In the middle of the Corona crisis Haken release an album called "Virus" as if they had a premonition of the upcoming pandemic. Lyrically extremely exciting, it follows an extremely hard and uncompromising path musically. Is the band putting their prog claim on the back burner with this? Which virus got Haken there?
The times of Corona are hard enough for all of us. Now, with their new album "Virus", Haken are putting their finger in the wound even more. But unintentionally, because the album was written as a sequel to its predecessor "Vector" (2018) long before the Covid 19 pandemic. It tells the further story of the "Cockroach King", who first appeared on the album "The Mountain" (2013) in the track of the same name, one of the most famous and fascinating songs of the band. We felt songwriter, guitarist and keyboarder Richard Henshall as well as the hook virus.
In Lower Saxony they are shooting musically sharp lately! The band around singer and pianist Simon Moskon thinks in large format. Their progressive folk is putting the pedal to the metal. "Once Upon A Time" lives up to its name as a musical spaghetti western with a lot of pathos, harshness and queen-like choirs. The third album of the North German trio is his most elaborately produced work so far. How much western ethos and campfire romanticism is in "Once Upon A Time"?
Who does not remember the pleasant shiver when watching old "Dracula", "Frankenstein" or Edgar Allan Poe movies? The horrifying "grimaces" of Bela Lugosi, Christopher Lee or Vincent Price are etched in the collective memory. Now the Welsh band Magenta is dedicating an album to these eerie mimes.
While multi-instrumentalist Rob Reed, singer Christina Booth and guitarist Chris Fry had set even more modern accents on their last album "We Are Legend" (2017), the band once again falls back on the classic prog sound for the setting of the life stories of six legendary actors. In an interview with eclipsed, Magenta mastermind Reed spoke about his enthusiasm for old horror flicks and the current status of progressive rock.
eclipsed: "Hammer Horror" is the name of a song by Kate Bush. Apparently, you're inspired by old creepy hams too, Rob?
The Moving Oos were already quite successful in the first decade of the new millennium, but for some inexplicable reason and after three albums, they have taken leave in 2010. The fact that the three main musicians Per Borten, Frank Reppen and Haakon-Marius Pettersen do not reinvent rock'n roll on the side or full-time with bands like Spidergawd or Cadillac, Blood On Wheels and Turbonegro, but they do make it a little more interesting and exciting, may have been one of many reasons for the end of the band. In 2019, however, a reunion took place, and the project has been on stage with eight musicians ever since.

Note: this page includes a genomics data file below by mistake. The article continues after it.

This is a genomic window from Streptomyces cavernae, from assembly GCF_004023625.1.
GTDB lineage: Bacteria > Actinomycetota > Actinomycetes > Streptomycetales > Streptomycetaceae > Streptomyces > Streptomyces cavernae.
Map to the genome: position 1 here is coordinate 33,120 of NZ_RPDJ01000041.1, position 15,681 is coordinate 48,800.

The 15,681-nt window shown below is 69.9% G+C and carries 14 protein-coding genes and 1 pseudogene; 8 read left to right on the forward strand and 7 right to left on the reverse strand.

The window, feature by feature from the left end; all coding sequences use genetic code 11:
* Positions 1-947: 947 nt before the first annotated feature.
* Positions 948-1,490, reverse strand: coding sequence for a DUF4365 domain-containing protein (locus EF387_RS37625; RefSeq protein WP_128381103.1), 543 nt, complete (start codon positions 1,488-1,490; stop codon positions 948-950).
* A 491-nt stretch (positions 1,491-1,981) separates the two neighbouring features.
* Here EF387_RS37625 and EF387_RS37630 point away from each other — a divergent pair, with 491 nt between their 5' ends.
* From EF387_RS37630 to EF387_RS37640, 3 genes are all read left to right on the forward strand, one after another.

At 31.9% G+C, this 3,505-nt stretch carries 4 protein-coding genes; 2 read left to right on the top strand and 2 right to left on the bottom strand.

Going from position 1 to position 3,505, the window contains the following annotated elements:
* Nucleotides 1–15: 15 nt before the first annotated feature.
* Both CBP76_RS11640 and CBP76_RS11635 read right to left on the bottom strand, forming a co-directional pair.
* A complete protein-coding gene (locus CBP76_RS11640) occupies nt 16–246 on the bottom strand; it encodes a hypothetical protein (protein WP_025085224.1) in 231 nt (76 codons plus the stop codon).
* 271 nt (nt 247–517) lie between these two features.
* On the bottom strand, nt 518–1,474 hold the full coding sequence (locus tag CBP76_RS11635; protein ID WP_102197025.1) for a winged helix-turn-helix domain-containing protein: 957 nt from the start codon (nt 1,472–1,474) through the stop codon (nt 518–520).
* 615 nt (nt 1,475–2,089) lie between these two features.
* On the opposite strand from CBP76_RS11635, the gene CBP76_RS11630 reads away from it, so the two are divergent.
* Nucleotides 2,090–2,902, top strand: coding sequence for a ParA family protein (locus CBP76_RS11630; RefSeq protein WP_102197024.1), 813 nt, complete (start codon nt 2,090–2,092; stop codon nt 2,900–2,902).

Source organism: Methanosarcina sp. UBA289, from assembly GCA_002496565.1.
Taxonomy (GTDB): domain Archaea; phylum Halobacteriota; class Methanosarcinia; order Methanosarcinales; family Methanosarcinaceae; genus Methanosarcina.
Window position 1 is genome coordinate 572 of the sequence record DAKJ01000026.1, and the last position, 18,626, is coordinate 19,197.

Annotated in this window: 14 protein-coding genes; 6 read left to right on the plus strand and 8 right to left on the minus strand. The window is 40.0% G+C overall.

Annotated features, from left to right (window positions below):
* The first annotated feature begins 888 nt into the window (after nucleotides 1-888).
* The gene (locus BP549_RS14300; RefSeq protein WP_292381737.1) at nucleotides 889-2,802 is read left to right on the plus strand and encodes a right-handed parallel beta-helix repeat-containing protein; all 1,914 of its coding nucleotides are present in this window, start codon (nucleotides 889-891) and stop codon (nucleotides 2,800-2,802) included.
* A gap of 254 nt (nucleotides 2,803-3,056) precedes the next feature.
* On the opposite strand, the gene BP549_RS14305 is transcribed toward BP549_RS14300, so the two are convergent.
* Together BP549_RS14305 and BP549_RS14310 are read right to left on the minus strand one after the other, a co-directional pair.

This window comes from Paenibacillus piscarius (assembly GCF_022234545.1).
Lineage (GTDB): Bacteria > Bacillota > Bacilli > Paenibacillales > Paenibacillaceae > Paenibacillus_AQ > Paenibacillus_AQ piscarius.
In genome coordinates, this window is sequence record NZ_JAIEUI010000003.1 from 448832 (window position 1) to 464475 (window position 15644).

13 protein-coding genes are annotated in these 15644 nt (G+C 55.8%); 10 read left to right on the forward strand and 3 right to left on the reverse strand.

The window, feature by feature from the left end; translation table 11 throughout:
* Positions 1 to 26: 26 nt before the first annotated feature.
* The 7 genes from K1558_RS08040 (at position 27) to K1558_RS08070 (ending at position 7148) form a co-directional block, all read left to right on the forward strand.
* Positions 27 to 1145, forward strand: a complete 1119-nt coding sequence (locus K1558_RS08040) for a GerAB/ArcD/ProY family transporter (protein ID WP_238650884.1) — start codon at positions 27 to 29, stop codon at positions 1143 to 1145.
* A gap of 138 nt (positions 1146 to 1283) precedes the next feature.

The Swedish Louise Lemón is a charming and highly sensitive young lady, but without doubt as a painfully intense artist she is also a real drama queen. It is not for nothing that the press awarded her the title "Queen of Death Gospel". Her soul life, which she likes to reveal with her music, resembles a constant exorcism - to drive out her own inner demons, which make especially the love life so difficult. On her current EP, appropriately titled "Devil", you can be a witness to this "exorcism".
eclipsed: Louise, are you actually happy with the label "Queen of Death Gospel"? Or to put it another way: Where do you see yourself in relation to a genre?
Louise Lemón: I think it's a very nice way of describing what I do as an artist, because it captures the inner core and not just the sound or a particular genre. At the same time it is also very poetically expressed.
Most recently, the Americans Steve Babb and Fred Schendel had great success with their project Glass Hammer. The genre-ironic story about the time-traveling prog nerd Tom on "Chronomonaut" (2018), for example, amused the otherwise sometimes very serious retroprog fan community. Now Glass Hammer return to their roots. Already their 1993 debut "Journey Of The Dunadan" was inspired by Tolkien. On "Dreaming City" the "Sword & Sorcery" factor (subgenre of fantasy literature) is now also extremely high. And also musically they have come up with some new ideas. In any case, everything is ready for the prog round table.
eclipsed: How you doing in Corona times, Steve?
With their pithy lap-steel, slide and acoustic guitars the two sisters Megan (31) and Rebecca (29) Lovell already accompanied Steven Tyler of Aerosmith, Bob Seger or country superstar Keith Urban and made their songs swing powerfully. But the musical epicentre of the two Graces from Atlanta, Georgia, who have been calling Nashville their home for quite some time now, is their own project Larkin Poe. The "soulmates", as Megan and Rebecca like to call themselves, have always been docile students of the original blues.
It is not new that Paul Banks likes to have a series of flings alongside his band Interpol. But he seems to be serious about his new project Muzz. Besides Banks, the group consists of drummer Matt Barrick from The Walkman and the Fleet Foxes and guitarist Josh Kaufman from the folk band Bonny Light Horseman. All three musicians have known each other for a long time. It was never really a question of whether they would get together, only when that would happen.
"Matt Barrick reconnected Paul and me," Kaufman recalls. "At least on a creative basis. As friends, we were always in touch anyway. But Matt worked separately with Paul and me on different projects. The word 'organic' might be a little overused, but that's how it feels now that the three of us are doing something together."